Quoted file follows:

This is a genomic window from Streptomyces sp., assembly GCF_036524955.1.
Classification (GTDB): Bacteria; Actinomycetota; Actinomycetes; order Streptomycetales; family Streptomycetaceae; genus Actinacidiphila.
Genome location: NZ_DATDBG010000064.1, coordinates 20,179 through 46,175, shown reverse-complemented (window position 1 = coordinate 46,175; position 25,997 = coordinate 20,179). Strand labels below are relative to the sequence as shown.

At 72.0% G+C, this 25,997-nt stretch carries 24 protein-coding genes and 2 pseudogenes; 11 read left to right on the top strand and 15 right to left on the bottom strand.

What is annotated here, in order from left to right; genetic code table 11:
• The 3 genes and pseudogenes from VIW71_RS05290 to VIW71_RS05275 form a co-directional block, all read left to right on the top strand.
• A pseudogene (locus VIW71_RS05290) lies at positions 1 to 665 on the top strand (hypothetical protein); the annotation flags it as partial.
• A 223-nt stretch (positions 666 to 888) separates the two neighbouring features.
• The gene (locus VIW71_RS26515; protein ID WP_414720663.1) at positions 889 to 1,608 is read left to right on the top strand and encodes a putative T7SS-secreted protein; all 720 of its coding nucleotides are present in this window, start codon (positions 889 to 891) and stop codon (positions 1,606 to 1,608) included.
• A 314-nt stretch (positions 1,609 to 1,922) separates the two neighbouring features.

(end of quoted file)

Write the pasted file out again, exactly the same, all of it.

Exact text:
This is a genomic window from Streptomyces sp., assembly GCF_036524955.1.
Classification (GTDB): Bacteria; Actinomycetota; Actinomycetes; order Streptomycetales; family Streptomycetaceae; genus Actinacidiphila.
Genome location: NZ_DATDBG010000064.1, coordinates 20,179 through 46,175, shown reverse-complemented (window position 1 = coordinate 46,175; position 25,997 = coordinate 20,179). Strand labels below are relative to the sequence as shown.

At 72.0% G+C, this 25,997-nt stretch carries 24 protein-coding genes and 2 pseudogenes; 11 read left to right on the top strand and 15 right to left on the bottom strand.

What is annotated here, in order from left to right; genetic code table 11:
• The 3 genes and pseudogenes from VIW71_RS05290 to VIW71_RS05275 form a co-directional block, all read left to right on the top strand.
• A pseudogene (locus VIW71_RS05290) lies at positions 1 to 665 on the top strand (hypothetical protein); the annotation flags it as partial.
• A 223-nt stretch (positions 666 to 888) separates the two neighbouring features.
• The gene (locus VIW71_RS26515; protein ID WP_414720663.1) at positions 889 to 1,608 is read left to right on the top strand and encodes a putative T7SS-secreted protein; all 720 of its coding nucleotides are present in this window, start codon (positions 889 to 891) and stop codon (positions 1,606 to 1,608) included.
• A 314-nt stretch (positions 1,609 to 1,922) separates the two neighbouring features.